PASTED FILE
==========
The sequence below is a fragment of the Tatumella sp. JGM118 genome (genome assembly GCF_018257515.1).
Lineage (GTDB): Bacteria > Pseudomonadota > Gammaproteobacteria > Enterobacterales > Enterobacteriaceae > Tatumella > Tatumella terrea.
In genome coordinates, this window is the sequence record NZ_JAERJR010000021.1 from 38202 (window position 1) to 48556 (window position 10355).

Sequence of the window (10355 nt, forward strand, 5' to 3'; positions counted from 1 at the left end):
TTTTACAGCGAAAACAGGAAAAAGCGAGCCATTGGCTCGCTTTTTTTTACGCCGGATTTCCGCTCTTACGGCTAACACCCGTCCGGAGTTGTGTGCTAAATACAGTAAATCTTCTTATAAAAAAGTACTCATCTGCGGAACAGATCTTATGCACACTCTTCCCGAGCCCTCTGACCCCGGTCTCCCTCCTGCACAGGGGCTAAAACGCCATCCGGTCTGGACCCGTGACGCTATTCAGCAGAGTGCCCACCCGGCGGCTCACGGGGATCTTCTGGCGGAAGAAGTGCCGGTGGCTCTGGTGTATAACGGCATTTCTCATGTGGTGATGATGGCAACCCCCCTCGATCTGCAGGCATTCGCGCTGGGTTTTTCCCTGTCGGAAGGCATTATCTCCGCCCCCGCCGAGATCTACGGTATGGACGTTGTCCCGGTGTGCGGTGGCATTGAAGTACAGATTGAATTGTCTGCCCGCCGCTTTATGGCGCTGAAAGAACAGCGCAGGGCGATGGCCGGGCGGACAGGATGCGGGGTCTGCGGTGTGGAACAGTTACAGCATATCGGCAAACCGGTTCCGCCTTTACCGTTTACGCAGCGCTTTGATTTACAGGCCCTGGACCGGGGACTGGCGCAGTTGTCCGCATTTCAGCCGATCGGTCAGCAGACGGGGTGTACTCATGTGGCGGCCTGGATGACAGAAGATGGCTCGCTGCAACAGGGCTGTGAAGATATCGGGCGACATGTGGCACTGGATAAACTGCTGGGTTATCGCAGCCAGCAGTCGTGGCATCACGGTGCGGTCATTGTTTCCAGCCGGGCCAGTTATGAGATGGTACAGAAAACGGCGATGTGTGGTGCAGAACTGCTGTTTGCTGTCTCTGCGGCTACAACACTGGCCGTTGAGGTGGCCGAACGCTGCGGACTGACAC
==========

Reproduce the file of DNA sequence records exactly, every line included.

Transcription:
The sequence below is a fragment of the Tatumella sp. JGM118 genome (genome assembly GCF_018257515.1).
Lineage (GTDB): Bacteria > Pseudomonadota > Gammaproteobacteria > Enterobacterales > Enterobacteriaceae > Tatumella > Tatumella terrea.
In genome coordinates, this window is the sequence record NZ_JAERJR010000021.1 from 38202 (window position 1) to 48556 (window position 10355).

Sequence of the window (10355 nt, forward strand, 5' to 3'; positions counted from 1 at the left end):
TTTTACAGCGAAAACAGGAAAAAGCGAGCCATTGGCTCGCTTTTTTTTACGCCGGATTTCCGCTCTTACGGCTAACACCCGTCCGGAGTTGTGTGCTAAATACAGTAAATCTTCTTATAAAAAAGTACTCATCTGCGGAACAGATCTTATGCACACTCTTCCCGAGCCCTCTGACCCCGGTCTCCCTCCTGCACAGGGGCTAAAACGCCATCCGGTCTGGACCCGTGACGCTATTCAGCAGAGTGCCCACCCGGCGGCTCACGGGGATCTTCTGGCGGAAGAAGTGCCGGTGGCTCTGGTGTATAACGGCATTTCTCATGTGGTGATGATGGCAACCCCCCTCGATCTGCAGGCATTCGCGCTGGGTTTTTCCCTGTCGGAAGGCATTATCTCCGCCCCCGCCGAGATCTACGGTATGGACGTTGTCCCGGTGTGCGGTGGCATTGAAGTACAGATTGAATTGTCTGCCCGCCGCTTTATGGCGCTGAAAGAACAGCGCAGGGCGATGGCCGGGCGGACAGGATGCGGGGTCTGCGGTGTGGAACAGTTACAGCATATCGGCAAACCGGTTCCGCCTTTACCGTTTACGCAGCGCTTTGATTTACAGGCCCTGGACCGGGGACTGGCGCAGTTGTCCGCATTTCAGCCGATCGGTCAGCAGACGGGGTGTACTCATGTGGCGGCCTGGATGACAGAAGATGGCTCGCTGCAACAGGGCTGTGAAGATATCGGGCGACATGTGGCACTGGATAAACTGCTGGGTTATCGCAGCCAGCAGTCGTGGCATCACGGTGCGGTCATTGTTTCCAGCCGGGCCAGTTATGAGATGGTACAGAAAACGGCGATGTGTGGTGCAGAACTGCTGTTTGCTGTCTCTGCGGCTACAACACTGGCCGTTGAGGTGGCCGAACGCTGCGGACTGACAC